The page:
In a recent article for realbusiness, I suggest seven ways to push yourself out of your comfort zone. That push often involves choosing an approach. Think of getting in a chilly swimming pool; some dive right in and get swimming while others tip-toe in, slowly acclimatising themselves to the temperature.
If we chose to take the plunge, the decision to make a big change isn’t the end of it. Our guest blogger, coach and change expert Liz Copeland of lizcopeland.co.uk, reminds us that bringing those who are close to us along with it can be a challenge, especially if they are feeling hostile or unnerved. “We’ve possibly all experienced those moments when we announce a decision to adopt a major change, and then been disappointed by the reaction of those around us. What’s worse is that their negativity can then bounce back onto us and result in doubts and what ifs that veer us off course,” Liz explains.
Here are Liz’s suggestions for getting the support of loved ones when making a change:
You may have to do some work
It can take the wind out of your sails when people don’t take your intentions to change as enthusiastically as you might have hoped. But don’t forget that you are a few steps further on than them and be prepared that this is a process that you almost have to coach them through.
You may also have to do some work on yourself to ensure that you are comfortable speaking out and standing up for yourself. You have to feel that your opinions and needs are important and should be respected. If this isn’t the case, you may need to do some wider work around self esteem first.
Let them express their emotions
Expect a whole gamut of reactions: from fear (if you’re losing weight your partner may subconsciously fear that you’ll end up leaving them) to envy (if you’re finally starting your business your friends may envy your new found courage). Let them have their chance to vent, but don’t let their emotions push you off course.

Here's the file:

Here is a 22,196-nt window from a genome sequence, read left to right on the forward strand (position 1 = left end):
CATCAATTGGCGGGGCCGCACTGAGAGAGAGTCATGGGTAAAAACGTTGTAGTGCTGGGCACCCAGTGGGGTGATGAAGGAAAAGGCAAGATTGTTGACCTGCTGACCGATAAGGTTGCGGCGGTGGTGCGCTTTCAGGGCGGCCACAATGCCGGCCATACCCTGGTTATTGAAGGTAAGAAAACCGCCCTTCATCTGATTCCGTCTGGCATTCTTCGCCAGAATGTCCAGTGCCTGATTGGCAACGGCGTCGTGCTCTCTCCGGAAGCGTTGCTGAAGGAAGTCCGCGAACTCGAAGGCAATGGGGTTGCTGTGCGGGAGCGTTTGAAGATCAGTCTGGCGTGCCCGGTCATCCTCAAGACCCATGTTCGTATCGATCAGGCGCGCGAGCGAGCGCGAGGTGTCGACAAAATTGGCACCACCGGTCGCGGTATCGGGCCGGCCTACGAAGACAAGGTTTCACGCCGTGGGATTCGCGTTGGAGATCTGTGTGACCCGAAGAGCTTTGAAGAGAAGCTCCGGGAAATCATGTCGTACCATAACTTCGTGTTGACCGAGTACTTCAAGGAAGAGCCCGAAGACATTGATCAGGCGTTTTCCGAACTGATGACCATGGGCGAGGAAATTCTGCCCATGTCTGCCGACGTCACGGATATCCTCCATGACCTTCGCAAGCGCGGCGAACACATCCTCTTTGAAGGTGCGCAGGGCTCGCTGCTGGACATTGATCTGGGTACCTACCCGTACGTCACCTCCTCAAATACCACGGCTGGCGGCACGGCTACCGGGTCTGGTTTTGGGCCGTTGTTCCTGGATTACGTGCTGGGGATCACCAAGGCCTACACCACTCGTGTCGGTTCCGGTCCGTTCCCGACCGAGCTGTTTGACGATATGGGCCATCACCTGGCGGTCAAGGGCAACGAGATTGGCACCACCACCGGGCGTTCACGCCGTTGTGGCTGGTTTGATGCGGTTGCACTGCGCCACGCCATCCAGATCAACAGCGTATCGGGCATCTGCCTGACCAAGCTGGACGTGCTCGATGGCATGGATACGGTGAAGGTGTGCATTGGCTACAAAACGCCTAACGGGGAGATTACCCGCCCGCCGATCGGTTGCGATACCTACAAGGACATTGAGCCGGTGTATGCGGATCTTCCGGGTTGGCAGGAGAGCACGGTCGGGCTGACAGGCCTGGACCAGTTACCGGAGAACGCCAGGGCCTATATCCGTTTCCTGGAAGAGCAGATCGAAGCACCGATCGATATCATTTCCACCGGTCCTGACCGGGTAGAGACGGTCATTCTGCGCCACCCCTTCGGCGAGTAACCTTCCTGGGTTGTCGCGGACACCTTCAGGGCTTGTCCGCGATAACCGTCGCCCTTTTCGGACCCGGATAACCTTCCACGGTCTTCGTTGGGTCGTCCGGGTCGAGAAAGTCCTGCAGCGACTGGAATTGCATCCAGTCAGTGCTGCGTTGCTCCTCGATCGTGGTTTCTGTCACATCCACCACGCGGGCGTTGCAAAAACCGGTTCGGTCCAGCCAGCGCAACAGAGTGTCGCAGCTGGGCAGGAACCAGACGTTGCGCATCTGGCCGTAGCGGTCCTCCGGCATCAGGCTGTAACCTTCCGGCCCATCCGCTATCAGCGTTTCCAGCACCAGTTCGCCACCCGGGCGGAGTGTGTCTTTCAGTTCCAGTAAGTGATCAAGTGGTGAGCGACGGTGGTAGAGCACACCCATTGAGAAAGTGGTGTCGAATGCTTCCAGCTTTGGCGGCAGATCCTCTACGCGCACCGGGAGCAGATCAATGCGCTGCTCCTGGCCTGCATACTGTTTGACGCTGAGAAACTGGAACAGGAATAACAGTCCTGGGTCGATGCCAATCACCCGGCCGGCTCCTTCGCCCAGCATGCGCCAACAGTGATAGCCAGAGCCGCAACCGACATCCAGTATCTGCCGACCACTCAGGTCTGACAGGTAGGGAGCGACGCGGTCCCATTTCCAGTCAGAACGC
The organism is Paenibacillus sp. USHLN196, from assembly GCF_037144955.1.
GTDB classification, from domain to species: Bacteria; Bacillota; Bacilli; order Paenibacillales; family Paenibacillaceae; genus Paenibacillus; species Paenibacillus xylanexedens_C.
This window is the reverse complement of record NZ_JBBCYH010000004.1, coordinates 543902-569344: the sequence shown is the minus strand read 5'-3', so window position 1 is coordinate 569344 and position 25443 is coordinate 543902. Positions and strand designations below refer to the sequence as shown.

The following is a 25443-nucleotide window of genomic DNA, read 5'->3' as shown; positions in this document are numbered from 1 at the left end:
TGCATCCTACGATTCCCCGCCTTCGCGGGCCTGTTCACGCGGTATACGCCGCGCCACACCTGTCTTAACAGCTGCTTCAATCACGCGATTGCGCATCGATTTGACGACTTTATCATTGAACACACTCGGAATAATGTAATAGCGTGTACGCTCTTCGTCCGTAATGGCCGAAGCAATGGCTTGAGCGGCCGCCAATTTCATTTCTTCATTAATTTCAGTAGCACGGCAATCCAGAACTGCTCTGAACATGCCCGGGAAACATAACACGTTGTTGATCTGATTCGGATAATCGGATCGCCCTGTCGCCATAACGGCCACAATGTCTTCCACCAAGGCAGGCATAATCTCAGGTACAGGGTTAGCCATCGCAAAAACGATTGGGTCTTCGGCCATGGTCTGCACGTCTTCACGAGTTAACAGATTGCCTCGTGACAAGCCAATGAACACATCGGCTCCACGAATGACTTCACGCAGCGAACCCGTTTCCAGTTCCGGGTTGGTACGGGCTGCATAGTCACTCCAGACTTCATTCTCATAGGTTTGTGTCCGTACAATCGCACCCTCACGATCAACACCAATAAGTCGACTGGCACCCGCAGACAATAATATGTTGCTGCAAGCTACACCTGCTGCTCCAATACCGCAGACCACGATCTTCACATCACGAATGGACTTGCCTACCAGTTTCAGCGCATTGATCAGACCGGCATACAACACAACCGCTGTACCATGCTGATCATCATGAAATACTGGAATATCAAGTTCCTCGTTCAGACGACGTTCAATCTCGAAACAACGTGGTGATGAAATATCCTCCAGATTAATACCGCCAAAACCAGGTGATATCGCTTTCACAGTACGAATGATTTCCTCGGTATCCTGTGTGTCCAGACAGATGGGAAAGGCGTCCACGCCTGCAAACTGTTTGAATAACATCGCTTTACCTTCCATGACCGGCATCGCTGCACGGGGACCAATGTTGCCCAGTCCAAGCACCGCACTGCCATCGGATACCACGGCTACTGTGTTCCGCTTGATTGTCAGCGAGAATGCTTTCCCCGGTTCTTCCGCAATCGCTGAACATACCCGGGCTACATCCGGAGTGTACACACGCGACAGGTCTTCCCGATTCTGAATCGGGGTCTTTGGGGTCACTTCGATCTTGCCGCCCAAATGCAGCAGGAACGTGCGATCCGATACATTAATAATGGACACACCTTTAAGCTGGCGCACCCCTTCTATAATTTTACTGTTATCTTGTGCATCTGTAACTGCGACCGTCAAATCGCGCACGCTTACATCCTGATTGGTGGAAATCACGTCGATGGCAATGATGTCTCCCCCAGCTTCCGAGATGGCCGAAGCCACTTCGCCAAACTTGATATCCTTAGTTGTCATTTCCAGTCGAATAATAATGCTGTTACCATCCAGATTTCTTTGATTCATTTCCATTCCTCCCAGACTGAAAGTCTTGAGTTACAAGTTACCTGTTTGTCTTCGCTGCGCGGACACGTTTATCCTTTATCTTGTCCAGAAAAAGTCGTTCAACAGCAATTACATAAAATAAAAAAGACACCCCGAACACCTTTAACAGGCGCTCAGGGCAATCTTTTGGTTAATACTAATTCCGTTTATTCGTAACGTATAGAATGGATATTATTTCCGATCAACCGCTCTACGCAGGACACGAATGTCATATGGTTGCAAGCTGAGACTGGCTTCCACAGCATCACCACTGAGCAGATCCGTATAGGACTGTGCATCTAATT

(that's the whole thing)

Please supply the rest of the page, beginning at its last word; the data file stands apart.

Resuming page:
It helps to have clarity
You will find it much easier if you are 100% clear about why you are doing this and how it fits in with your own values. This will give you a strong foundation from which to bat back opposition, or a strong conviction to put up a good argument for what you have decided to do.
You could make it a discussion
Rather than say that you are taking four months off to travel to Australia, start talking about how you’ve always wanted to travel to Australia and see how other people respond and what tangible suggestions they put forward. You may even find that your partner suggests you both take a year’s sabbatical….especially if they think it’s their idea!
Start at the Beginning
Rather than present them with a fait accompli, talk about how unhappy or dissatisfied you are feeling (but don’t imply that this is their fault) so that they understand your reasons behind it. Tell them that something is missing and see if they can help you come with some solutions. If you’re with someone who isn’t introspective you may find that they’re great on coming up with practical actions that you can take, and you may need to do with some introspective work with a coach instead.
Liz Copeland helps people through change, particularly the difficult or heart-rending or ‘I’ve never done this before’ type of change. She shows executives, partners and top people how to find their way through major or catastrophic change. You can find her at lizcopeland.co.uk.